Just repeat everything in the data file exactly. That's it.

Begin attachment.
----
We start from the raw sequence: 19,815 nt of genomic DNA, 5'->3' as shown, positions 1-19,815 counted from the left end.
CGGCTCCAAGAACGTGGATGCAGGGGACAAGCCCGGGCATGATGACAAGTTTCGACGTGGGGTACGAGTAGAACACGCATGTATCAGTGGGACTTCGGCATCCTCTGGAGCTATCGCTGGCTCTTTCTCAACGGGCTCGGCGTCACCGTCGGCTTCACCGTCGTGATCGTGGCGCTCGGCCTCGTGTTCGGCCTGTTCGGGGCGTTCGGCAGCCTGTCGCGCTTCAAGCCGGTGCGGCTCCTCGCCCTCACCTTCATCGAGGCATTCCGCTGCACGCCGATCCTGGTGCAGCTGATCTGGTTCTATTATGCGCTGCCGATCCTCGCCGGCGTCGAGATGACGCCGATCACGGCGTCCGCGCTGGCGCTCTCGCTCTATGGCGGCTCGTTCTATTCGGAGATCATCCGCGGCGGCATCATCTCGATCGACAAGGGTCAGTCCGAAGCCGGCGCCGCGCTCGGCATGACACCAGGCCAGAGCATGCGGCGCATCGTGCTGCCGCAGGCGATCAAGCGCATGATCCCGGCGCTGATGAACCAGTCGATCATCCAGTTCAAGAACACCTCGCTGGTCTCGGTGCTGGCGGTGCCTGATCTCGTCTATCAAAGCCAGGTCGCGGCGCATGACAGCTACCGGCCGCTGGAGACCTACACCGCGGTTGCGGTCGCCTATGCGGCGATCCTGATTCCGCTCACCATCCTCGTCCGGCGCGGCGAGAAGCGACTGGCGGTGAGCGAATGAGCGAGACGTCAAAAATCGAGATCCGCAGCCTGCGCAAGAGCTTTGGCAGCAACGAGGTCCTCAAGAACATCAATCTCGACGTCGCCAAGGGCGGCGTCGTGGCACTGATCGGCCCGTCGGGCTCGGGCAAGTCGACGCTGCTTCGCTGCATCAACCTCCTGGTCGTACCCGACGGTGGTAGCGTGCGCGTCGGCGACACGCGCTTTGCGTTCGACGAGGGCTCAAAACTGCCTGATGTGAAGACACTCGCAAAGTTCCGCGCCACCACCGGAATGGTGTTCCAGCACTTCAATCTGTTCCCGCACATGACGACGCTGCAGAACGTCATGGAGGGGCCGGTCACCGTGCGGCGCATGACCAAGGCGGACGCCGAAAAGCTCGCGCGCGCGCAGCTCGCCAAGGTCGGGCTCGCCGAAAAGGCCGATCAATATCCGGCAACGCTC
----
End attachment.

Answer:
We start from the raw sequence: 19,815 nt of genomic DNA, 5'->3' as shown, positions 1-19,815 counted from the left end.
CGGCTCCAAGAACGTGGATGCAGGGGACAAGCCCGGGCATGATGACAAGTTTCGACGTGGGGTACGAGTAGAACACGCATGTATCAGTGGGACTTCGGCATCCTCTGGAGCTATCGCTGGCTCTTTCTCAACGGGCTCGGCGTCACCGTCGGCTTCACCGTCGTGATCGTGGCGCTCGGCCTCGTGTTCGGCCTGTTCGGGGCGTTCGGCAGCCTGTCGCGCTTCAAGCCGGTGCGGCTCCTCGCCCTCACCTTCATCGAGGCATTCCGCTGCACGCCGATCCTGGTGCAGCTGATCTGGTTCTATTATGCGCTGCCGATCCTCGCCGGCGTCGAGATGACGCCGATCACGGCGTCCGCGCTGGCGCTCTCGCTCTATGGCGGCTCGTTCTATTCGGAGATCATCCGCGGCGGCATCATCTCGATCGACAAGGGTCAGTCCGAAGCCGGCGCCGCGCTCGGCATGACACCAGGCCAGAGCATGCGGCGCATCGTGCTGCCGCAGGCGATCAAGCGCATGATCCCGGCGCTGATGAACCAGTCGATCATCCAGTTCAAGAACACCTCGCTGGTCTCGGTGCTGGCGGTGCCTGATCTCGTCTATCAAAGCCAGGTCGCGGCGCATGACAGCTACCGGCCGCTGGAGACCTACACCGCGGTTGCGGTCGCCTATGCGGCGATCCTGATTCCGCTCACCATCCTCGTCCGGCGCGGCGAGAAGCGACTGGCGGTGAGCGAATGAGCGAGACGTCAAAAATCGAGATCCGCAGCCTGCGCAAGAGCTTTGGCAGCAACGAGGTCCTCAAGAACATCAATCTCGACGTCGCCAAGGGCGGCGTCGTGGCACTGATCGGCCCGTCGGGCTCGGGCAAGTCGACGCTGCTTCGCTGCATCAACCTCCTGGTCGTACCCGACGGTGGTAGCGTGCGCGTCGGCGACACGCGCTTTGCGTTCGACGAGGGCTCAAAACTGCCTGATGTGAAGACACTCGCAAAGTTCCGCGCCACCACCGGAATGGTGTTCCAGCACTTCAATCTGTTCCCGCACATGACGACGCTGCAGAACGTCATGGAGGGGCCGGTCACCGTGCGGCGCATGACCAAGGCGGACGCCGAAAAGCTCGCGCGCGCGCAGCTCGCCAAGGTCGGGCTCGCCGAAAAGGCCGATCAATATCCGGCAACGCTC